June 27, 2013
COMMONWEALTH OF PENNSYLVANIA, Appellee.
JOSEPH DEARSTYNE, Appellant. COMMONWEALTH OF PENNSYLVANIA, Appellee
JOSEPH DEARSTYNE, Appellant
Appeal from the Judgment of Sentence of September 4, 2012 In the Court of Common Pleas of Delaware County Criminal Division at No(s): CP-23-CR-0006166-2008, CP-23-CR-0005729-2008
BEFORE: PANELLA, OLSON and STRASSBURGER, [*] JJ.
Appellant, Joseph Dearstyne, appeals from the judgment of sentence entered on September 4, 2012. On this direct appeal, Appellant's court- appointed counsel has filed both a petition to withdraw as counsel and an accompanying brief pursuant to Anders v. California, 386 U.S. 738 (1967) and Commonwealth v. Santiago, 978 A.2d 349 (Pa. 2009). We conclude that Appellant's counsel has complied with the procedural requirements necessary to affect withdrawal. Moreover, after independently reviewing the record, we conclude that the instant appeal is wholly frivolous. We therefore grant counsel's petition to withdraw and affirm Appellant's judgment of sentence.
The trial court has provided us with an able summary of the underlying facts:
On April 18, 2008, [Appellant] was arrested and charged with [driving under the influence of alcohol ("DUI"). This case was docketed at CP-23-CR-0005729-2008 (hereinafter "5729-2008")]. On December 5, 2008, [Appellant] entered into a negotiated plea agreement pursuant to which he was sentenced to a period of confinement of [three to] 24 months [in jail, ] with a [consecutive] probationary period of three years[. The trial court ordered this sentence to run concurrent to the sentence Appellant received at CP-23-CR-0006166-2008 (hereinafter "6166-2008")]. . . .
On July 10, 2008, [Appellant] was arrested and [again] charged with [DUI. This case was docketed at 6166-2008]. On December 5, 2008, [Appellant] entered into a negotiated plea pursuant to which he was sentenced to a period of confinement from [12 to 24] months [in jail, ] with a [consecutive] probationary period of three years[. The trial court ordered this sentence to run concurrent to the sentence Appellant received at 5729-2008]. . . .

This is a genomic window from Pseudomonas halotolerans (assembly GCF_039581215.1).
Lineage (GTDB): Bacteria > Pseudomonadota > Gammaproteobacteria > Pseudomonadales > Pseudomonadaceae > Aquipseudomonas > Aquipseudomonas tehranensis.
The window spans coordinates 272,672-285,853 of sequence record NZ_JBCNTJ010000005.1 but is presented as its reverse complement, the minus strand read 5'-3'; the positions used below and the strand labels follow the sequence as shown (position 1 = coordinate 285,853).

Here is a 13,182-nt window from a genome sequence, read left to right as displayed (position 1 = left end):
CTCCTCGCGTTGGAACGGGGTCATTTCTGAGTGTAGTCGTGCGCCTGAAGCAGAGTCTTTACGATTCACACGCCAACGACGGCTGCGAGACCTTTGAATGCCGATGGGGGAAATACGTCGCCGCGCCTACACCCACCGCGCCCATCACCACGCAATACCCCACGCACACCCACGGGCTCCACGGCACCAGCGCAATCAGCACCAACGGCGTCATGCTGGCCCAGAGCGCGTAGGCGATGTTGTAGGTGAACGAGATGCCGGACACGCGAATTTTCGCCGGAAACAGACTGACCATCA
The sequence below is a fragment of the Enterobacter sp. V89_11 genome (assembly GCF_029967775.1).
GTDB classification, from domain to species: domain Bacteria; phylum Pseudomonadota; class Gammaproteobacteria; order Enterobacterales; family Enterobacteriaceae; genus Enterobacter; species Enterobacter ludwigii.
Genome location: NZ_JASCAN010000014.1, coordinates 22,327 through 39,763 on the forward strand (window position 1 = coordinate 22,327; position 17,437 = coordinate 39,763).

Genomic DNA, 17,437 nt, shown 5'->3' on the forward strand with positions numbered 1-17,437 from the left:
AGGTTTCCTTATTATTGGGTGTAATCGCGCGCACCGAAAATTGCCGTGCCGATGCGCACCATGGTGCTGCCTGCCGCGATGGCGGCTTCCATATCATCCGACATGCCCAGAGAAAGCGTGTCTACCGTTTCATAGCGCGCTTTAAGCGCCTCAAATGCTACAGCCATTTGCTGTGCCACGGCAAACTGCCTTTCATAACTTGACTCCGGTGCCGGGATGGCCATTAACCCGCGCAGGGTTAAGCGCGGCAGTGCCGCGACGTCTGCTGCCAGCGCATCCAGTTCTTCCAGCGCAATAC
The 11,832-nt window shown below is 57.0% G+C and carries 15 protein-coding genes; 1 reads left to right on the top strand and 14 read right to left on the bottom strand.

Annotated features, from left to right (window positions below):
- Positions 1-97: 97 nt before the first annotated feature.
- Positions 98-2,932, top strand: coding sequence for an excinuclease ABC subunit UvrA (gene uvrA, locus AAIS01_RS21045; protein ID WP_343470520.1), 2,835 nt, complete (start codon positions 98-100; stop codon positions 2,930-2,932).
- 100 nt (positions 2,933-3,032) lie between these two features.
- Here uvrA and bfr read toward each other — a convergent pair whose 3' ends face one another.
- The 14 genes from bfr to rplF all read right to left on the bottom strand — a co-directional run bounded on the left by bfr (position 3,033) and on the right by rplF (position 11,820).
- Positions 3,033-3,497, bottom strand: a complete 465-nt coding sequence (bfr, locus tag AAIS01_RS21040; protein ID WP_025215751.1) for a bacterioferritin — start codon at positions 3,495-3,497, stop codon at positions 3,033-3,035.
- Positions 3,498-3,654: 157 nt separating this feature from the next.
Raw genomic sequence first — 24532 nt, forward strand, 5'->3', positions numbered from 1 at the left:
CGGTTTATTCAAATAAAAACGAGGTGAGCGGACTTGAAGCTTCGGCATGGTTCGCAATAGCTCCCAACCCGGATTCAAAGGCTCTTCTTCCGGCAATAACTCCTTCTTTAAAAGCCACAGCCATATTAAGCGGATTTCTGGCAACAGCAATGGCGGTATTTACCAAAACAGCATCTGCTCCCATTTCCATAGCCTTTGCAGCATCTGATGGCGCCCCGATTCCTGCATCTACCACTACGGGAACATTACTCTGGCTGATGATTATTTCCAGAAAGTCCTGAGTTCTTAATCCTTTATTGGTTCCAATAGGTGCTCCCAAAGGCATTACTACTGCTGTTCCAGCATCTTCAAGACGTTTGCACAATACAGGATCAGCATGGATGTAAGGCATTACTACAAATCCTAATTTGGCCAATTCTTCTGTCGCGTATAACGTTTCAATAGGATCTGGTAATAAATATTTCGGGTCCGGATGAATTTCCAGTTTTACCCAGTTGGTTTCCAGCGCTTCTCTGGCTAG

On November 3, 2010, [Appellant] began his three-year period of probation. On December 18, 2011, [Appellant] was arrested for [another] DUI offense, for leaving the scene of an accident, and for driving with a suspended license. . . .
The [Pennsylvania Department of Probation and Parole] requested that [the trial court] conduct a [violation of probation ("VOP")] hearing, and it recommended that the [trial c]ourt (1) revoke [Appellant's] probation [at both docket numbers], (2) re-sentence [Appellant] to [a term of one to three years in prison] for the charges at [d]ocket number [6166-2008], and (3) re-sentence [Appellant] to [a term of one to three years in prison] for the charges at [d]ocket number [5729-2008. The Commonwealth recommended that the sentences run concurrently to one another].
On September 4, 2012, [the trial court conducted a Gagnon II hearing, after] which it imposed a sentence of [one to three years in prison] on [both docket numbers and ordered that the sentences run consecutively to one another].
Trial Court Opinion, 11/15/12, at 1-2.
Appellant did not object to the trial court's sentence during the sentencing proceeding and Appellant did not thereafter file a motion to modify his sentence. See N.T. Sentencing, 9/4/12, at 3-17; Pa.R.Crim.P. 708(E).
On October 2, 2012, Appellant filed a notice of appeal from his judgment of sentence. Now on appeal, Appellant's court-appointed counsel has filed a petition for leave to withdraw and has accompanied this petition with an Anders brief. The Anders brief raises the following claim:
Whether the judgments of sentence imposed herein should be vacated since they were unduly harsh and excessive under the circumstances?
Anders Brief at 4.
Before reviewing the merits of this appeal, however, this Court must first determine whether counsel has fulfilled the necessary procedural requirements for withdrawing as counsel. Commonwealth v. Miller, 715 A.2d 1203, 1207 (Pa. Super. 1998).
To withdraw under Anders, court-appointed counsel must satisfy certain technical requirements. First, counsel must "petition the court for leave to withdraw stating that, after making a conscientious examination of the record, counsel has determined that the appeal would be frivolous." Miller, 715 A.2d at 1207. Second, counsel must file an Anders brief, in which counsel: